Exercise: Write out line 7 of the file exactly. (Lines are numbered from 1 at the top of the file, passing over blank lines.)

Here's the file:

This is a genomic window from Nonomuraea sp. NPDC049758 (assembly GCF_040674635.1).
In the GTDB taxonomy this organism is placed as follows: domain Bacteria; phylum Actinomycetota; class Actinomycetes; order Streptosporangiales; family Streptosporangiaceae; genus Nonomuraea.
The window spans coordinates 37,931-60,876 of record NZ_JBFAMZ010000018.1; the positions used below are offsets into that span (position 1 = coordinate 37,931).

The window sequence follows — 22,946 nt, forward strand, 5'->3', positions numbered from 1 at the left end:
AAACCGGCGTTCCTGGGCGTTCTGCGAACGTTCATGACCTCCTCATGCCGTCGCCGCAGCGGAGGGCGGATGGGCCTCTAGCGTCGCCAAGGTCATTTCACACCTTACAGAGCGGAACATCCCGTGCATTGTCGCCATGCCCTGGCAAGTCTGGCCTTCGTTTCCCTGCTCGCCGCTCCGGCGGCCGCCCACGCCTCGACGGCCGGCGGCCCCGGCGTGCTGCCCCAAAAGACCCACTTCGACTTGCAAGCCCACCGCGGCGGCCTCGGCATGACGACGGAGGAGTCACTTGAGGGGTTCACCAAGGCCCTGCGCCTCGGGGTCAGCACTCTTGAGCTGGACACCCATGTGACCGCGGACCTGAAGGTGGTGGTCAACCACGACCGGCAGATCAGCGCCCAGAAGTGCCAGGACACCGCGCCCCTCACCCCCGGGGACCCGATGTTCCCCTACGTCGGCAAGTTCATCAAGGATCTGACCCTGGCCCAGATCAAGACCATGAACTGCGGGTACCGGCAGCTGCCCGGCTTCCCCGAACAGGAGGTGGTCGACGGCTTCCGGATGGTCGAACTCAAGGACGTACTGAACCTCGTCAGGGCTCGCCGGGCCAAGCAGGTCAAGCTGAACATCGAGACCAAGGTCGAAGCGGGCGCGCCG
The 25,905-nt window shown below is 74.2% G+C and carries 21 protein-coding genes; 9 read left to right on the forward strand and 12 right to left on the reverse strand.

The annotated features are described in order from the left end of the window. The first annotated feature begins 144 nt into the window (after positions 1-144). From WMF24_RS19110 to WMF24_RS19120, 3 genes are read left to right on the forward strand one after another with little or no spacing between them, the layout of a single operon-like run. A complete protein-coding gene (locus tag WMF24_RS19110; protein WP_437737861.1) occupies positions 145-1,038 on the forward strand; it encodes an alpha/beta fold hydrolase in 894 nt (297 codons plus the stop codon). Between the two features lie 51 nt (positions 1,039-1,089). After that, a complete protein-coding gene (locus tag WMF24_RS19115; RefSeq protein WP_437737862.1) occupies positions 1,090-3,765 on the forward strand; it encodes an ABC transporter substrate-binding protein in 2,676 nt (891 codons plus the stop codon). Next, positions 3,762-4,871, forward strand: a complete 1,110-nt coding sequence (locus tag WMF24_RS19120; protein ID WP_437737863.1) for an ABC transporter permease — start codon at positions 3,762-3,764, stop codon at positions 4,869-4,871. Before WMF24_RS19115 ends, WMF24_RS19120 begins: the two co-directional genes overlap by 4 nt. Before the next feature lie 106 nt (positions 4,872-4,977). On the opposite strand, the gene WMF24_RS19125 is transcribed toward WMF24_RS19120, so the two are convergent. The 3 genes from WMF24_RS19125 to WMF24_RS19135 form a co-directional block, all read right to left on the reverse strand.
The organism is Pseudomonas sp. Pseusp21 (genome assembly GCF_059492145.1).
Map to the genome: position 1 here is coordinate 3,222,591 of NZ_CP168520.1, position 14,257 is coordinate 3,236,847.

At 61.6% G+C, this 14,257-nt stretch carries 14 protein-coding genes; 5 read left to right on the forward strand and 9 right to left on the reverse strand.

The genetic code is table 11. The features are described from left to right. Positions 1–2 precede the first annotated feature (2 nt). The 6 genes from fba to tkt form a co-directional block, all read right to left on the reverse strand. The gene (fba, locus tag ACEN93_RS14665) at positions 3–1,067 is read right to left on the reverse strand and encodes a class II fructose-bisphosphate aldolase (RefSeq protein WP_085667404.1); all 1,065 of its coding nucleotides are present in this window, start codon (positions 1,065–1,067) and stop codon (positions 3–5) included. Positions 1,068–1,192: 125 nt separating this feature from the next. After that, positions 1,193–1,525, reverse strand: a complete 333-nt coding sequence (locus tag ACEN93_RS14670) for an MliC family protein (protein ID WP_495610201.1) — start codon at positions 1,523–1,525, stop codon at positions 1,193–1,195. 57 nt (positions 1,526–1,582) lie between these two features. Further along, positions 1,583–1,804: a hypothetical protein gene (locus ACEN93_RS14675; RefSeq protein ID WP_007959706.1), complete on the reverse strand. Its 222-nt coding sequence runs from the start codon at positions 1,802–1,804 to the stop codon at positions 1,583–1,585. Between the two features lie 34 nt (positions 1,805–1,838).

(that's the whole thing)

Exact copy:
The annotated features are described in order from the left end of the window. The first annotated feature begins 144 nt into the window (after positions 1-144). From WMF24_RS19110 to WMF24_RS19120, 3 genes are read left to right on the forward strand one after another with little or no spacing between them, the layout of a single operon-like run. A complete protein-coding gene (locus tag WMF24_RS19110; protein WP_437737861.1) occupies positions 145-1,038 on the forward strand; it encodes an alpha/beta fold hydrolase in 894 nt (297 codons plus the stop codon). Between the two features lie 51 nt (positions 1,039-1,089). After that, a complete protein-coding gene (locus tag WMF24_RS19115; RefSeq protein WP_437737862.1) occupies positions 1,090-3,765 on the forward strand; it encodes an ABC transporter substrate-binding protein in 2,676 nt (891 codons plus the stop codon). Next, positions 3,762-4,871, forward strand: a complete 1,110-nt coding sequence (locus tag WMF24_RS19120; protein ID WP_437737863.1) for an ABC transporter permease — start codon at positions 3,762-3,764, stop codon at positions 4,869-4,871. Before WMF24_RS19115 ends, WMF24_RS19120 begins: the two co-directional genes overlap by 4 nt. Before the next feature lie 106 nt (positions 4,872-4,977). On the opposite strand, the gene WMF24_RS19125 is transcribed toward WMF24_RS19120, so the two are convergent. The 3 genes from WMF24_RS19125 to WMF24_RS19135 form a co-directional block, all read right to left on the reverse strand.